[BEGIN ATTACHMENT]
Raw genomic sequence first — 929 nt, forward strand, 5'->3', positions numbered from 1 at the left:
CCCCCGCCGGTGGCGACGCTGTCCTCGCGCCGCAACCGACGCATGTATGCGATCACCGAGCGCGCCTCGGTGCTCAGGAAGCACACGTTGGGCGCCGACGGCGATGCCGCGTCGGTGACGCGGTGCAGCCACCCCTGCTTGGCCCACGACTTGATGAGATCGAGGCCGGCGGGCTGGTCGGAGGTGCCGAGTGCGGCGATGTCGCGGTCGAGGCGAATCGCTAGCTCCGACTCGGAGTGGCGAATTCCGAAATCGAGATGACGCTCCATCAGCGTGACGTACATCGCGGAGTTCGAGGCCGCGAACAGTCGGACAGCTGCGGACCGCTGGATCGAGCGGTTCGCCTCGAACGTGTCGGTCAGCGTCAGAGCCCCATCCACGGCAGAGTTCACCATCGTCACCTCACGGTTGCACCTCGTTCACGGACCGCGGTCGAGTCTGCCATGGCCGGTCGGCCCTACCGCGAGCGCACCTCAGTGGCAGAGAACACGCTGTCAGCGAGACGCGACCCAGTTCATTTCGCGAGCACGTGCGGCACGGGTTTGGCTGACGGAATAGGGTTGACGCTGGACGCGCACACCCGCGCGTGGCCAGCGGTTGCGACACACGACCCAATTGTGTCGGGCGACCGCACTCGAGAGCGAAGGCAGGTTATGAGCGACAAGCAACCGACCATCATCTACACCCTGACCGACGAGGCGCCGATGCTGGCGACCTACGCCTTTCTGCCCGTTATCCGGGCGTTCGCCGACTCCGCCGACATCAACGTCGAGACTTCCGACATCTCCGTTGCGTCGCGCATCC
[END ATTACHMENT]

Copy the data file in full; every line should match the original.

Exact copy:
Raw genomic sequence first — 929 nt, forward strand, 5'->3', positions numbered from 1 at the left:
CCCCCGCCGGTGGCGACGCTGTCCTCGCGCCGCAACCGACGCATGTATGCGATCACCGAGCGCGCCTCGGTGCTCAGGAAGCACACGTTGGGCGCCGACGGCGATGCCGCGTCGGTGACGCGGTGCAGCCACCCCTGCTTGGCCCACGACTTGATGAGATCGAGGCCGGCGGGCTGGTCGGAGGTGCCGAGTGCGGCGATGTCGCGGTCGAGGCGAATCGCTAGCTCCGACTCGGAGTGGCGAATTCCGAAATCGAGATGACGCTCCATCAGCGTGACGTACATCGCGGAGTTCGAGGCCGCGAACAGTCGGACAGCTGCGGACCGCTGGATCGAGCGGTTCGCCTCGAACGTGTCGGTCAGCGTCAGAGCCCCATCCACGGCAGAGTTCACCATCGTCACCTCACGGTTGCACCTCGTTCACGGACCGCGGTCGAGTCTGCCATGGCCGGTCGGCCCTACCGCGAGCGCACCTCAGTGGCAGAGAACACGCTGTCAGCGAGACGCGACCCAGTTCATTTCGCGAGCACGTGCGGCACGGGTTTGGCTGACGGAATAGGGTTGACGCTGGACGCGCACACCCGCGCGTGGCCAGCGGTTGCGACACACGACCCAATTGTGTCGGGCGACCGCACTCGAGAGCGAAGGCAGGTTATGAGCGACAAGCAACCGACCATCATCTACACCCTGACCGACGAGGCGCCGATGCTGGCGACCTACGCCTTTCTGCCCGTTATCCGGGCGTTCGCCGACTCCGCCGACATCAACGTCGAGACTTCCGACATCTCCGTTGCGTCGCGCATCC